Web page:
OO-CBG Photo - revisited

by R.G. Pelley

Since my last article, with an unconfirmed photo of the Sabena DC-4 00-CBG before it crashed, I have continued looking for a confirmed photo.  I was very lucky to come across some additional information that was very easy to miss because it was written largely in Flemish, which along with French, is one of Belgium’s two official languages.  Even better, I was able to make contact with the person who had this information.  Though I had never met this gentleman, I felt that we had much in common because his website, like ours, talks about an airport that has gone through radical change.  In his case, the airport has been entirely closed down since 1985.

The photo dates from Sunday, 8th September, 1946, on the occasion of the commemoration of the first anniversary of liberation of the city of Ghent (East-Flanders, Belgium) and the re-opening of the local airfield Ghent Sint-Denijs-Westrem.

This was done at the initiative of the local flying club G.A.C. (Ghent Aviation Club), the city of Ghent and the Belgian ministry of aviation. It also took into account the much-needed post-war commercial element as the opening of the “Jaarbeurs der Vlaanderen” (Annual fair of Flanders).


The show had actually already started on Saturday, 7th September, when participating aircraft from American, French, British and Belgian squadrons arrived in waves. The first were from the Belgian Airforce, 349th and 350th wing with their Spitfires for a total of 24 aircraft. Sometime later, the minister of civil aviation, Mr. Rongvaux, arrived on a Sabena DC-4. This was certainly the biggest and heaviest aircraft that ever landed and took off again from the grass airfield of SDW.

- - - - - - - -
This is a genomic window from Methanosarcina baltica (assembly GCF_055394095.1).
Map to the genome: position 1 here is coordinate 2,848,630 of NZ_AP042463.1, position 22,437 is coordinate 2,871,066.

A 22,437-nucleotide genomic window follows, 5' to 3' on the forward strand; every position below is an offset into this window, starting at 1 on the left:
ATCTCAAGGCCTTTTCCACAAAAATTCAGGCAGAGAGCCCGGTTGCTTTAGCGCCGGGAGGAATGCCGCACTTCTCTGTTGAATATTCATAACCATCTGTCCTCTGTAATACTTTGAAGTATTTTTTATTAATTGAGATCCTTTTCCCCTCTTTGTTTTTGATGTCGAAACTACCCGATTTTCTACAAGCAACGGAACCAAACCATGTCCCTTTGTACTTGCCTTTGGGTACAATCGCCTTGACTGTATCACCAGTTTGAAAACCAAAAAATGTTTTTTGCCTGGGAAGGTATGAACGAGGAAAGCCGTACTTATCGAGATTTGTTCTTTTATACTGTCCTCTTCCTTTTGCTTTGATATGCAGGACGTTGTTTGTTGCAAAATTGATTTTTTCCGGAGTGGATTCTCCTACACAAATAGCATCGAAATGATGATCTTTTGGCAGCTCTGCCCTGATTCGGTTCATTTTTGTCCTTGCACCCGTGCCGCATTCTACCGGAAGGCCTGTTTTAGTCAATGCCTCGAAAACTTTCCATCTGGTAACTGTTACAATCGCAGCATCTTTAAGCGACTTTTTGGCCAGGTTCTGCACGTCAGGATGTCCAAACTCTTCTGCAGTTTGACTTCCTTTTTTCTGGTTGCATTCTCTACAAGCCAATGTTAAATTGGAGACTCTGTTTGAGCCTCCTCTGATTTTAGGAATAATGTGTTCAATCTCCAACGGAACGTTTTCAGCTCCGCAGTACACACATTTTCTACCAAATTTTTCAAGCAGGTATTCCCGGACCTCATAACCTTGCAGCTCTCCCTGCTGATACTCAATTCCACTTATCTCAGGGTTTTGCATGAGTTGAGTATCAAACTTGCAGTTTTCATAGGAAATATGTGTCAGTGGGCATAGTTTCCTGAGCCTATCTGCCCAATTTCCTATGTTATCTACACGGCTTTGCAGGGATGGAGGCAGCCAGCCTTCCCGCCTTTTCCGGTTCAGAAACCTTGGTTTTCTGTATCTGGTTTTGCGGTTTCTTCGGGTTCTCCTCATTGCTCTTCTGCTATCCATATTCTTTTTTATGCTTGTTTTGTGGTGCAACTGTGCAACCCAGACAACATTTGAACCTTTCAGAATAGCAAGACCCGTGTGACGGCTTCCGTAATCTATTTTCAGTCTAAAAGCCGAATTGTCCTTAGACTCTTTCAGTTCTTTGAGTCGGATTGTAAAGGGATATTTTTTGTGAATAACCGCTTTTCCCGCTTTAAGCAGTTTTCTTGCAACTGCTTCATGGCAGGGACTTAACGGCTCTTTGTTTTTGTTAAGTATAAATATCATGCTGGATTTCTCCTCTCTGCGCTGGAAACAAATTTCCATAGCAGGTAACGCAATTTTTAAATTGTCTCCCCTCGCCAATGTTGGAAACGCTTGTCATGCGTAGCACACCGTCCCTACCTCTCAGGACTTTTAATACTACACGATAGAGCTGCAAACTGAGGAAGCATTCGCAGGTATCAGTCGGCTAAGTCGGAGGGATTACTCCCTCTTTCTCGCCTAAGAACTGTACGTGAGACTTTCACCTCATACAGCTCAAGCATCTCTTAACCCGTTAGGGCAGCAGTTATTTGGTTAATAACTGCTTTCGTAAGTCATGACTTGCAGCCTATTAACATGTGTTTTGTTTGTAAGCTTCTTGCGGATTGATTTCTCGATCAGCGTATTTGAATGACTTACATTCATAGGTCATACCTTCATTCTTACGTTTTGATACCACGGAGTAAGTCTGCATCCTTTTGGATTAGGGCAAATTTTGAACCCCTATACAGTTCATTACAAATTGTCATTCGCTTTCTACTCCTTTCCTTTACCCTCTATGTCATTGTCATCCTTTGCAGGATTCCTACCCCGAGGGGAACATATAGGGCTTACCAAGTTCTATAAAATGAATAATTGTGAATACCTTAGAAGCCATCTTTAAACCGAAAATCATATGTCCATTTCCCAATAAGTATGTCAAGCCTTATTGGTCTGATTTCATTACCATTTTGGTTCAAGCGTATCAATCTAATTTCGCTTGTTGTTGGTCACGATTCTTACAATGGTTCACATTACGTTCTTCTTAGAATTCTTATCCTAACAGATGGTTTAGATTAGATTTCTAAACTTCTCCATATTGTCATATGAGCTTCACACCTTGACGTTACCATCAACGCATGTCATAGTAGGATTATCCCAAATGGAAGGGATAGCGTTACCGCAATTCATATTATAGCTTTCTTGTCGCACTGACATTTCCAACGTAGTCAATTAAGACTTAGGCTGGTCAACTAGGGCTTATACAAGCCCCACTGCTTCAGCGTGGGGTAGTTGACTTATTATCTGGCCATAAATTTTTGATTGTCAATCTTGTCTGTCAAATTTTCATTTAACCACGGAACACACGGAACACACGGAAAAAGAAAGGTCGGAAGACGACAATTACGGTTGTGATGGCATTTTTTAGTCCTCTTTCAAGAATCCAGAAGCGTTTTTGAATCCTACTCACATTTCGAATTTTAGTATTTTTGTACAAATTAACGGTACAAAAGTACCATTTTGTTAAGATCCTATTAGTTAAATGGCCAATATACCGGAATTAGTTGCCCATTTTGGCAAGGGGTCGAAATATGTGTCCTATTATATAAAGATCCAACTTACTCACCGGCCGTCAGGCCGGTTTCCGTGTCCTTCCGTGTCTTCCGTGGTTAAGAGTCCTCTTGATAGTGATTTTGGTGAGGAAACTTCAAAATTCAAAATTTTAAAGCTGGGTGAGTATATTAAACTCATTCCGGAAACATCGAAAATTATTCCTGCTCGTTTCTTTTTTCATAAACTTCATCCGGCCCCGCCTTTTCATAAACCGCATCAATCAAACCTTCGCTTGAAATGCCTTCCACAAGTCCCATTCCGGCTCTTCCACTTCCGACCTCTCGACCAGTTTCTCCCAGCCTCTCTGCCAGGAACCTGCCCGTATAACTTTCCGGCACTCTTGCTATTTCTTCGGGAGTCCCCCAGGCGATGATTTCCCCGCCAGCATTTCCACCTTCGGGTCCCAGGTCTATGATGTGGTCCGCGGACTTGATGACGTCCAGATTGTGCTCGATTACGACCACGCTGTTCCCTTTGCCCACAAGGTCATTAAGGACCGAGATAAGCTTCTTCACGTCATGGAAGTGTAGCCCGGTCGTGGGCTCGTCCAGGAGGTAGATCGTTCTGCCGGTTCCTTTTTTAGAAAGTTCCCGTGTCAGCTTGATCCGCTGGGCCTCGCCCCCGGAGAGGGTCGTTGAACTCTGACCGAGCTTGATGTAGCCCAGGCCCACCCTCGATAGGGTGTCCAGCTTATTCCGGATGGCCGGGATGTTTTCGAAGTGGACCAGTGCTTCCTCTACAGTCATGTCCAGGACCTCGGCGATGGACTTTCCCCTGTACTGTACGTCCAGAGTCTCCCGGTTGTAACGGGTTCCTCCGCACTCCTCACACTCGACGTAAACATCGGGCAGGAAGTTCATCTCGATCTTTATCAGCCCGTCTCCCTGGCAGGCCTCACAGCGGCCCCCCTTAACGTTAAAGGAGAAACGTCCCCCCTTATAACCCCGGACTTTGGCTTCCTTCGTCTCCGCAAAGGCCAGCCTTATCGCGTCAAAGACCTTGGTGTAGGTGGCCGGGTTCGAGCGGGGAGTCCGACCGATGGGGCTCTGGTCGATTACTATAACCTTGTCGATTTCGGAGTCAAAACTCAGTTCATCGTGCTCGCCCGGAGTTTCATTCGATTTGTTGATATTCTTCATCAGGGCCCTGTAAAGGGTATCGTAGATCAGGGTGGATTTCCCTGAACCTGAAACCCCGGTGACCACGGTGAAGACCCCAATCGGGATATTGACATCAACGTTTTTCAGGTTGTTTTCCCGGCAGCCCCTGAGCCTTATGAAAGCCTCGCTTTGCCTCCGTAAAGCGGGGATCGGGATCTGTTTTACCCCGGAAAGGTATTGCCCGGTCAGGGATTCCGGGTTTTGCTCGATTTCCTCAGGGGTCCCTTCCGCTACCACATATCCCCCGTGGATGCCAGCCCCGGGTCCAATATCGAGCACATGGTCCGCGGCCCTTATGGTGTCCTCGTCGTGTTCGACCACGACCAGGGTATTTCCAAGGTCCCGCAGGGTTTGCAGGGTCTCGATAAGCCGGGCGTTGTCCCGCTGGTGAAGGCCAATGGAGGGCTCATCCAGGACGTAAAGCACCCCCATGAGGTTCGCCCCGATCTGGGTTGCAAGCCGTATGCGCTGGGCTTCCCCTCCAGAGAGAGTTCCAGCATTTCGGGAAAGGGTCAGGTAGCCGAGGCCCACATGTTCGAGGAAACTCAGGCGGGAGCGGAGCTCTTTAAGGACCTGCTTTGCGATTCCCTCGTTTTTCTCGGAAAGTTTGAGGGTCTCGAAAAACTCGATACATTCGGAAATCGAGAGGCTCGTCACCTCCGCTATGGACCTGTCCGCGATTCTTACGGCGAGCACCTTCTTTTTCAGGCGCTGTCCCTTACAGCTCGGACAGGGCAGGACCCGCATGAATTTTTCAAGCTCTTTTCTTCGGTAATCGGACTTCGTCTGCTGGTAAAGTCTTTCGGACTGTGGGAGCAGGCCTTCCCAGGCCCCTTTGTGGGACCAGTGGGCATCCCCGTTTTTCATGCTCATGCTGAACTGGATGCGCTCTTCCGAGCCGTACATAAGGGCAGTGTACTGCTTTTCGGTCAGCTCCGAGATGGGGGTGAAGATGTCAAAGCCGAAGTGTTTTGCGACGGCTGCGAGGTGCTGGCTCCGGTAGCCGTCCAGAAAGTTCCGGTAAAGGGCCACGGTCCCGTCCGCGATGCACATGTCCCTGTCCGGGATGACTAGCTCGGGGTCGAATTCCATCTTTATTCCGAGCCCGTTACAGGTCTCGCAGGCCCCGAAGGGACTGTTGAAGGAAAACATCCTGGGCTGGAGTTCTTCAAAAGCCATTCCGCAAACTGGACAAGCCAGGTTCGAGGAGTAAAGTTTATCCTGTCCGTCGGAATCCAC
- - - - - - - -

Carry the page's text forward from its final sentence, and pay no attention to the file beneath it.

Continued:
He arrived on a brand-new Sabena Douglas DC-4 type 1009 (Construction number 42986) with the Belgian Civil Aviation registration OO-CBG.

I also got a second photo which tends to confirm the authenticity of the photo posted in the last article. This one shows OO-CBG, either on take-off or landing, in roughly the same area, but with smoke as a wind direction indicator.



Only 10 days later, this same aircraft was scheduled to fly from Brussels to New York but crashed 35 kms south-west of Gander.  Given its extremely short life span, it is easy to understand why photos of this aircraft are practically unexistant.

A very special thanks to the gentleman who furnished the information and photos, Mr. Guy Vanderlinden, a well-respected Belgian pilot.  He has flown the DC-3, DC-6, Boeing 707, Airbus 300, L-1011Tristar  and has almost 11000 hours on the Boeing 747. He retired from commercial flying (Singapore Airlines) in 2002.

Researched and contributed by R G Pelley



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